Graf pointed out that market signals have always guided plant breeders and while the conduit for transmitting those signals is evolving post-CWB, so far there hasn’t been a dramatic change in messaging.
“The market signals are really not any different than what they were before,” said Graf. “That tells us we’re on track.”
While Canadian plant breeding programs may not be able to develop varieties for every need, there is certainly opportunity for plant breeders to get feedback on the needs of world customers and search among their existing genetic lines for potential lines that meet those needs.
One example is Warburtons bakery in the U.K. which sources identity preserved varieties of CWRS wheat from Canadian farmers. As Graf explained, the company tests various lines during their development in Canada and chooses the ones that work best for its specific baking methodology.
In some crops, Prairie farmers are used to picking varieties based on requirements from end users. In the malt industry, for example, a list of recommended varieties guides producers’ choices. I asked Graf if he thought someday farmers would choose which wheat varieties to grow based on a list of recommended varieties for various export markets.
“The current class system and variety designations already acts as a recommending list,” said Graf. He pointed out that the Canadian Grain Commission’s variety designation lists for each class reflect the market signals that are received during the development and registration process; varieties that don’t meet the quality parameters of a given wheat class don’t make it through variety registration.
“People have to remember that not every line entered into the registration system is going to be recommended for registration. You might have a line that’s great from an agronomic standpoint but doesn’t have the appropriate end-use quality, so it’s cut. Canada relies on export markets and so our reputation as a supplier of consistent quality is vital.”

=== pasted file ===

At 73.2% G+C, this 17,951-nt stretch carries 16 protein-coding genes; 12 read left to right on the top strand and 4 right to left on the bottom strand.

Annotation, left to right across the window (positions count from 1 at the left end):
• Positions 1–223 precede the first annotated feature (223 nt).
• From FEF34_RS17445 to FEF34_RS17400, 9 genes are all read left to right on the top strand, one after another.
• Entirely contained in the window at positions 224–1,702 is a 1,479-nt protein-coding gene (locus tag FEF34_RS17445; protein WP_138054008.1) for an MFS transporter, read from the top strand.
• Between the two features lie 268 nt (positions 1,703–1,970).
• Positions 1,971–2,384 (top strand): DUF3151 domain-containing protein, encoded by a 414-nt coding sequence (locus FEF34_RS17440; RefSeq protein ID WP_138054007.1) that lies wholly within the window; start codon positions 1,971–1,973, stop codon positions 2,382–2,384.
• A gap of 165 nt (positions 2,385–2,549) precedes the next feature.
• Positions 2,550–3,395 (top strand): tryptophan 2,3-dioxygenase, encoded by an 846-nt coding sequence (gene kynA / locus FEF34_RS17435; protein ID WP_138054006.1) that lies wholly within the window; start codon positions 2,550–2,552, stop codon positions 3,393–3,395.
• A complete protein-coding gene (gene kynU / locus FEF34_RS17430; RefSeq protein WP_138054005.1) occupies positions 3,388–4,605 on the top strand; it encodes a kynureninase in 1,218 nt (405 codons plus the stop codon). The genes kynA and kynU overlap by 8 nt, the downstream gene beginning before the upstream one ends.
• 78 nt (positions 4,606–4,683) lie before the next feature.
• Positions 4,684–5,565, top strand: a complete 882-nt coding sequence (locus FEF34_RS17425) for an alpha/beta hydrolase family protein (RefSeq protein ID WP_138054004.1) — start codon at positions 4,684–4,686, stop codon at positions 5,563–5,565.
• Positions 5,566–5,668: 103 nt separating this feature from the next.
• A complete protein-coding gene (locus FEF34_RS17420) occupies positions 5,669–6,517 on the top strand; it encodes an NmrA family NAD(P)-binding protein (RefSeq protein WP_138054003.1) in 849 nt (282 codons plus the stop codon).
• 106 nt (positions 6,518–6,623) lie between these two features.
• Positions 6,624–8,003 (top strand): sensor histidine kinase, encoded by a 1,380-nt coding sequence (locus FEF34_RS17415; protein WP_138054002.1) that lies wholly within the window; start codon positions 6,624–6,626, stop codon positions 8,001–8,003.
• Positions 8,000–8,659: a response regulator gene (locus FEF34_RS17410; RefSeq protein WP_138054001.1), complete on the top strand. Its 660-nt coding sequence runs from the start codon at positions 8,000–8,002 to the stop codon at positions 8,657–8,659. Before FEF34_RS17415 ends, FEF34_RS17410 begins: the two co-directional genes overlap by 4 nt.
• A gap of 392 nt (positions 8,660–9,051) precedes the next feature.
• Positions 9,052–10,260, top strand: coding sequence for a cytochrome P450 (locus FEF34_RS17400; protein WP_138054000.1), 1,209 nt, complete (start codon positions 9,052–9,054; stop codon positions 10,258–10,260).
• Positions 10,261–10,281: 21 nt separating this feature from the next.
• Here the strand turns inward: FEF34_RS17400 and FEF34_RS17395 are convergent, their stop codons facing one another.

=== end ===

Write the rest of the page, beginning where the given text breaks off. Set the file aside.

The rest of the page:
Gary Stanford, one of Porozni’s fellow AWC directors and the president of Grain Growers of Canada, returned from Asia late in 2013 touting the high quality of Canadian milling wheat as our main selling advantage.
“The one thing I heard in all eight countries I went to was that Canada has to keep its quality up,” said Stanford. “I know that a lot of the farmers here who say we don’t get paid for quality but we really do.”
Stanford said he talked to a miller in Jakata, Indonesia, who said he can get lower quality wheat delivered to his mill for $250 per metric tonne from India, which he blends with higher quality Canadian wheat that costs $350 per metric tonne.
“Part of that is freight,” Stanford said, “but you can see the difference in the price. If our grain was the same quality as India’s grain they would have no reason to buy Canadian grain.” He believes a strong registration system will maintain the highest quality export wheat.
There are many questions being asked about the Canadian wheat variety development system (not least of which is how to pay for the darn thing). Should we have such a strict variety registration process? Should we loosen the quality parameters associated with the various wheat classes? Should we focus on less premium classes than gold standard CWRS? I certainly don’t have all the answers.
I do think there is room in our system to look beyond what varieties yield the best or what are the easiest to grow and find some niche marketing opportunities. That being said, the fairly narrow quality tolerances in our main exporting classes of wheat protect both the farmer — by ensuring that there is a reliable demand from global buyers — and our customers — by ensuring that every load of CWRS, CPS or CWAD will function much like the one before it. But there may be room for a more “enlightened approach,” as Dr. Graf puts it, for commercializing a variety that perhaps doesn’t fit into any of the current classes, but still has market demand. He cautions, however, that starting breeding programs to address those needs must be done with a great deal of forethought.
This is a multi-faceted discussion that involves all levels of the value chain, from farmers to exporters to plant breeders. It’s worth paying attention to these higher-level policy discussions as they may directly impact your variety selection choices in the years and decades to come.